Malthus was wrong. Is he still wrong?

In 2004 History Future Now went on a mission to read the most influential books on economic and philosophical theory. Books selected were deliberately from all spectrums of economic thought and included David Ricardo’s The Principles of Political Economy and Taxation, John Galbraith’s The Affluent Society, Milton Friedman’s Capitalism and Freedom, Thomas Paines The Age of Reason, John Maynard Keynes The General Theory of Employment, Interest and Money, Adam Smith’s Wealth of Nations, Karl Marx’s Capital and many others.

One which stood out in particular was An Essay on the Principle of Population, by the Reverend Thomas Robert Malthus.   He famously predicted that food production increases would not keep up with population increases, resulting in gigantic, inevitable, famines.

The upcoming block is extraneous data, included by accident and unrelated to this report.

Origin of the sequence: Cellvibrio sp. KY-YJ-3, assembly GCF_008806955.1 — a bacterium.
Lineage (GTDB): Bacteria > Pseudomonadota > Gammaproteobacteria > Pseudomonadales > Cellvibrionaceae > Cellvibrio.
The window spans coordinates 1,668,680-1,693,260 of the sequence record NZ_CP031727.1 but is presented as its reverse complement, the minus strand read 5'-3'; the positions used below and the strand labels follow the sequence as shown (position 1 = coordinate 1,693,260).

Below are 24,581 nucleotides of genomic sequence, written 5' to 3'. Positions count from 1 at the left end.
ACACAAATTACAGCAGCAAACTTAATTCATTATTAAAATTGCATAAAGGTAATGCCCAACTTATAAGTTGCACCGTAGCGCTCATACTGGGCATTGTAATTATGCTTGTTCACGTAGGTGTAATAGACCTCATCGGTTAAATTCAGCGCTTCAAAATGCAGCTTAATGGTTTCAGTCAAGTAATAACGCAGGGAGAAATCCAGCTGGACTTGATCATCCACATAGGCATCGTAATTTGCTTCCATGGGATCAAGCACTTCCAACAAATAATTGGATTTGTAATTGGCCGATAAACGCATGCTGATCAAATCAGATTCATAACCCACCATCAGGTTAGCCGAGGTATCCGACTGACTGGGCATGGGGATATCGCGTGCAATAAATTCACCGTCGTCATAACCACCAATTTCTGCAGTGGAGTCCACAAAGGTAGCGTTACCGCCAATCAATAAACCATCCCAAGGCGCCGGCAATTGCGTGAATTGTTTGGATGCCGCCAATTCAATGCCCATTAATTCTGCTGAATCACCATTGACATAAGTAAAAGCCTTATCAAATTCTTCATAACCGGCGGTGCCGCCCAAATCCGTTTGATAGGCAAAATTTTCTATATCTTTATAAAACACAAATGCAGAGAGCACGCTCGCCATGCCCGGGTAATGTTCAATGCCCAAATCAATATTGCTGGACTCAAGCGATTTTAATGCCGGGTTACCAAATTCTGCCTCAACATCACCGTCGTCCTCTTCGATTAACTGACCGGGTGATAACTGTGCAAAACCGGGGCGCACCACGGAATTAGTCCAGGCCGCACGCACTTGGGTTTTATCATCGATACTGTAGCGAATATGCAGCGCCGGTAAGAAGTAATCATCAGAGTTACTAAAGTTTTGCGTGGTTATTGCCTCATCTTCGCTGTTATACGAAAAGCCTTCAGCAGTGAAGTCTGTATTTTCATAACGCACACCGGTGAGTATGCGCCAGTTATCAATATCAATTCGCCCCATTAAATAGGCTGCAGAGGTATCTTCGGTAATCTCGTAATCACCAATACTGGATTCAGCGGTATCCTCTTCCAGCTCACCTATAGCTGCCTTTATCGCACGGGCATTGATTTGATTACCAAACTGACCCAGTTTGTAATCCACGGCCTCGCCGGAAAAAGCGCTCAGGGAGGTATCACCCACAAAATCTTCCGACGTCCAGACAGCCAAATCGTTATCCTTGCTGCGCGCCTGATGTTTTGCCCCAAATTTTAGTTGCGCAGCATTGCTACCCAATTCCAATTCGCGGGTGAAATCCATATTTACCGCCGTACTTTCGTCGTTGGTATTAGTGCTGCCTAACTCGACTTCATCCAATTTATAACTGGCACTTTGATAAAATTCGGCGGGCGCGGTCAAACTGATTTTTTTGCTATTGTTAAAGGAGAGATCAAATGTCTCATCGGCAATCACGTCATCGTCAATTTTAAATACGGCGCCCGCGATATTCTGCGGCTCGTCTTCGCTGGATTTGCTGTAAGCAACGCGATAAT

He lived in a world of about 1 billion people.  Today there are over 7 billion people, so his prediction was clearly very  wrong.  History Future Now will try to understand why he was wrong and then asks a critical question: is he still wrong?

Before we go into that it would be useful to provide some background on Thomas Malthus and the core ideas that he wrote about.

Thomas Robert Malthus

Malthus was born in a country house near Westcott, Surrey, England in 1766, the sixth of seven children in a land that was fundamentally agrarian, but buzzing with ideas and innovations.  He died in Bath, England, aged 68, in December 1834 as the industrial revolution was picking up steam. He was initially home educated, went to Dissenting Warrington Academy and then up to Cambridge University where he studied Latin, Greek and mathematics. In 1798, he became an Anglican curate back in his home county of Surrey.